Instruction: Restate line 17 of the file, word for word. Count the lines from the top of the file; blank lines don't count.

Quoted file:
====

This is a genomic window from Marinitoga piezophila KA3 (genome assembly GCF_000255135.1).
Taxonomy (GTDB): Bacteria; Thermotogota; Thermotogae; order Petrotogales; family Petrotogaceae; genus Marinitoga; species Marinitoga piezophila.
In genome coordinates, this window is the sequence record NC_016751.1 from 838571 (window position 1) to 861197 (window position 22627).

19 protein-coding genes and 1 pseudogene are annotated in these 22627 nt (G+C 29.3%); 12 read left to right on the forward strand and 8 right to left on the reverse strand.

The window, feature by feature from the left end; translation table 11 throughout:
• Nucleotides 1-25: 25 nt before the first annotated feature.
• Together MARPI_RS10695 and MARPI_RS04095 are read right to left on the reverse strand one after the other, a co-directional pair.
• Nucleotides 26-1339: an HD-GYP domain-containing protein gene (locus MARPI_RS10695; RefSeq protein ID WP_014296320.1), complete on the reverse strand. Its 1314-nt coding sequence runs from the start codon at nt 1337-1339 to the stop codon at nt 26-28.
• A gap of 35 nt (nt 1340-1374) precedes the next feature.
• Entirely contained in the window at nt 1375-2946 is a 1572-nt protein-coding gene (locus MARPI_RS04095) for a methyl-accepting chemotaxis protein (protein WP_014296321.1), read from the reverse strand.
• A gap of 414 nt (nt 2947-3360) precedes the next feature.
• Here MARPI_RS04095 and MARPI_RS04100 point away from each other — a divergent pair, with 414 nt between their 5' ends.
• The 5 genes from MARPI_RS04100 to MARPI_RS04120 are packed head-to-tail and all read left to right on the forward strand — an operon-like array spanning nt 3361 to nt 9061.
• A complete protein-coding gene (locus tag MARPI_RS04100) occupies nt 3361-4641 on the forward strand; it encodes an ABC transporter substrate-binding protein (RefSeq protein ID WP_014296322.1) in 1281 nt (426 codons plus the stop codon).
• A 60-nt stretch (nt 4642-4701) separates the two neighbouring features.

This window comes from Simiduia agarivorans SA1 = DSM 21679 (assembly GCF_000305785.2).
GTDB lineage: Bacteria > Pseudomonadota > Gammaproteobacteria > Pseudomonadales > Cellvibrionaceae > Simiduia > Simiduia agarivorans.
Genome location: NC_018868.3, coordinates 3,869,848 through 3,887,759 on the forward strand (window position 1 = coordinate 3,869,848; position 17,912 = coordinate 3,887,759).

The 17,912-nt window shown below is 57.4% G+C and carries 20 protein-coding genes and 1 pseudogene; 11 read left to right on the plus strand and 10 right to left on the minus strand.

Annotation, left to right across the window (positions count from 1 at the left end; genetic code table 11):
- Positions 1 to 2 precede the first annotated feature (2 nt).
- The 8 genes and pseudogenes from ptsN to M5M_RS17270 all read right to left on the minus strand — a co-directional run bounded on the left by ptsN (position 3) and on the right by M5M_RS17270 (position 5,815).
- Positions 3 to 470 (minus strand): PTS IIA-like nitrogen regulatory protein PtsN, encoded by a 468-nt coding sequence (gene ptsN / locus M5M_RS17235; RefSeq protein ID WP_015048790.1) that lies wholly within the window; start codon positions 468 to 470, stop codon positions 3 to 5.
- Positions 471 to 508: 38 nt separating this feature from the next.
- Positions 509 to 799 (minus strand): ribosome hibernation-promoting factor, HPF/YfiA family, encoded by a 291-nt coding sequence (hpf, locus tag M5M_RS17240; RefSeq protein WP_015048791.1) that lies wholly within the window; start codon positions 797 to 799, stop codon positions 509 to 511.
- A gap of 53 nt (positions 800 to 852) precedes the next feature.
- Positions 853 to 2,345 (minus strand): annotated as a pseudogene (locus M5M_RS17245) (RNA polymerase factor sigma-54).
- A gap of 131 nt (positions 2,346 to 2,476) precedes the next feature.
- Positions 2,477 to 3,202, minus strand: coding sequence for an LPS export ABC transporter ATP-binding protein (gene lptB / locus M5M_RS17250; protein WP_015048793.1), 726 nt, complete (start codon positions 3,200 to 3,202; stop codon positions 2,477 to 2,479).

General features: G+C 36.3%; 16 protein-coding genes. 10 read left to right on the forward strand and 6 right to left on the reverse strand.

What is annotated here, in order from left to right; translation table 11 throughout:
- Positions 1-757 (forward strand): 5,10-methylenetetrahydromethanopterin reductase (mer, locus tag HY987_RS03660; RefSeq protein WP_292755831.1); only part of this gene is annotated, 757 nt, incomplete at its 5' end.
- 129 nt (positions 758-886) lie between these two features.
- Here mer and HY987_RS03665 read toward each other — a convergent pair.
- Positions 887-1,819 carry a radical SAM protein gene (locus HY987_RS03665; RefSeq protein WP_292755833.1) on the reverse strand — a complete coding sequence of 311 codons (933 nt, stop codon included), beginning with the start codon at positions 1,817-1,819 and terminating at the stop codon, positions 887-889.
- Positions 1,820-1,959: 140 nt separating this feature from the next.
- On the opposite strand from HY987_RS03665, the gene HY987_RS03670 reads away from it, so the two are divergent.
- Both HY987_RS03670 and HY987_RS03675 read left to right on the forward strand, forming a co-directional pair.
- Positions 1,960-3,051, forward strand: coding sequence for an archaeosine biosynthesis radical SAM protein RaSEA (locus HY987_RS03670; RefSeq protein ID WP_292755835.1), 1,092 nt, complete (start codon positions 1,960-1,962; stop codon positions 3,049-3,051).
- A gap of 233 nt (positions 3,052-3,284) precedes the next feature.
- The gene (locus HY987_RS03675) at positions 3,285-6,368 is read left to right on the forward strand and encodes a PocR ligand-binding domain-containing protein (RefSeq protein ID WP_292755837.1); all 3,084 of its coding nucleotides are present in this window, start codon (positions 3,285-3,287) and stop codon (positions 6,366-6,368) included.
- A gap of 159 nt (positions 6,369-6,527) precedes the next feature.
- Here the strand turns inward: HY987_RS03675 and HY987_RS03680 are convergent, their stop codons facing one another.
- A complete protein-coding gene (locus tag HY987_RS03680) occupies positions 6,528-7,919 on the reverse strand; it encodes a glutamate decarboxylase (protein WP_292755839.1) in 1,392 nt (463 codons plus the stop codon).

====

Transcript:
GTDB lineage: Bacteria > Pseudomonadota > Gammaproteobacteria > Pseudomonadales > Cellvibrionaceae > Simiduia > Simiduia agarivorans.